Bond refers to a security issued by a Company, Financial Institution or Government, which offers regular or fixed payment of interest in return for borrowed money for a certain period of time.
By purchasing a bond, an investor loans money for a fixed period of time at a predetermined interest rate. While the interest is paid to the bond holder at regular intervals, the principal amount is repaid at a later date, known as the maturity date. While both bonds and stocks are securities, the principle difference between the two is that bond holders are lenders, while stockholders are the part-owners/owners of the firm/organisation/company. Another difference is that bonds usually have a defined term, or maturity, after which the bond is redeemed, whereas stocks may be outstanding indefinitely. An exception is a consol bond, which is a perpetuity (i.e., bond with no maturity).
Thus a bond is like a loan: the issuer is the borrower (debtor), the holder is the lender (creditor), and the coupon is the interest. Bonds provide the borrower with external funds to finance long-term investments, or, in the case of government bonds, to finance current expenditure. Certificates of Deposit (CDs) or Commercial Paper are considered to be money market instruments and not bonds. Bonds must be repaid at fixed intervals over a period of time.
Disclaimer: Securities investments are subject to risks. Please read the Offer Document/Prospectus, the issue terms and conditions, carefully before taking any investment decision.
Tax Free Bonds:
Tax free bonds have emerged as highly popular investment option among investors due to the taxation benefit that they offer. These bonds, generally issued by Government backed entities, are exempt from taxation on the interest income received from such instruments under the Income Tax Act, 1961. The Central Government, in exercise of its powers conferred under Section 10 (15) (iv) (h) of the Income Tax Act, 1961, has authorized to issue tax-free, secured, redeemable, non-convertible bonds. Some of the public undertakings which raises funds through issue of tax free bonds are IRFC, PFC, NHAI, HUDCO, REC, NTPC, NHPC,Indian Renewable Energy Development Agency (IREDA) etc.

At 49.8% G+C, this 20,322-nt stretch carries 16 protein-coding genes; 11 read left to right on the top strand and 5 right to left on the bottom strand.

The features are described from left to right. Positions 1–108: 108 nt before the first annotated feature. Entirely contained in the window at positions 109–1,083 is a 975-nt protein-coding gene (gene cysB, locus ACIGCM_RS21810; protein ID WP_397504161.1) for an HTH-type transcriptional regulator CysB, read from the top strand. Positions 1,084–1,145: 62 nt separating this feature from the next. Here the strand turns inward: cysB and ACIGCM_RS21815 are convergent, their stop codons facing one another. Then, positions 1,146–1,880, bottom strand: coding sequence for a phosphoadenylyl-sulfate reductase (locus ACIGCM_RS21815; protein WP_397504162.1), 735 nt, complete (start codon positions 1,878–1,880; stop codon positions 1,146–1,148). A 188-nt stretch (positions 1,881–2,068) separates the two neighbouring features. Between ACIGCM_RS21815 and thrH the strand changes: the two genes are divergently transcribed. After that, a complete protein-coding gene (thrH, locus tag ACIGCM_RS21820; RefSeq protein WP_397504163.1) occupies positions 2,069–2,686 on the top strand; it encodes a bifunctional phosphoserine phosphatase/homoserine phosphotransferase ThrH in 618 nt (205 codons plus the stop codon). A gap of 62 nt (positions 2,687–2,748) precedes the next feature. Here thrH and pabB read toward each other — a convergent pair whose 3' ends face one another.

· Tenure: Choice of 10 years, 15years & 20 years
· Such bonds are likely to be listed on NSE / BSE
· No lock-in period
· Bonds upon trading on NSE/BSE, liquidity is available.
· Normally seen as safe investment.
· Could be held either in Demat or Physical form
· PAN is Mandatory
· Tax-exempt bonds enjoy a better credit rating and the interest received is tax-free, thus after-tax returns work out to be higher for the tax-exempt bond.
· The biggest draw for the investor is the tax free advantage that these bonds offer. Unlike fixed deposits, NSCs and other bonds, the interest earned from these bonds is tax free. Assuming a tax-free coupon yield of 8.2%, the implied pre-tax rate will be to the tune of 11.79% for investors in the 30% tax bracket (those earning more than Rs 10 lakh a year).
· While short term capital gains from such a sale will be taxed as normal income, long-term capital gains will be taxed at 10%. The bonds must be held for at least 12 months for the profits to be treated as long-term gains. Unfortunately for investors, the long-term capital gains from these bonds are not eligible for indexation benefit which could have cut tax.
How to Invest
· Investor may apply in Demat as well as Physical Mode, with required documents as mentioned in the respective prospectus.
· Download Application Forms
Who Can Invest
· Retail Individual Investors (RIIs)
· High Net worth Individuals (HNIs)
· Qualified Institutional Buyers (QIBs)
· Tax-Free Income
· Low risk, since companies have a better credit rating
· Listing of bonds on exchanges provides liquidity
· Option of holding bonds in 'Demat Form' makes your investments easy to handle & monitor
· Ratings by agencies like CARE, FITCH, CRISIL, ICRA enables you to assess the quality of instruments
There are many other types of Bonds that include: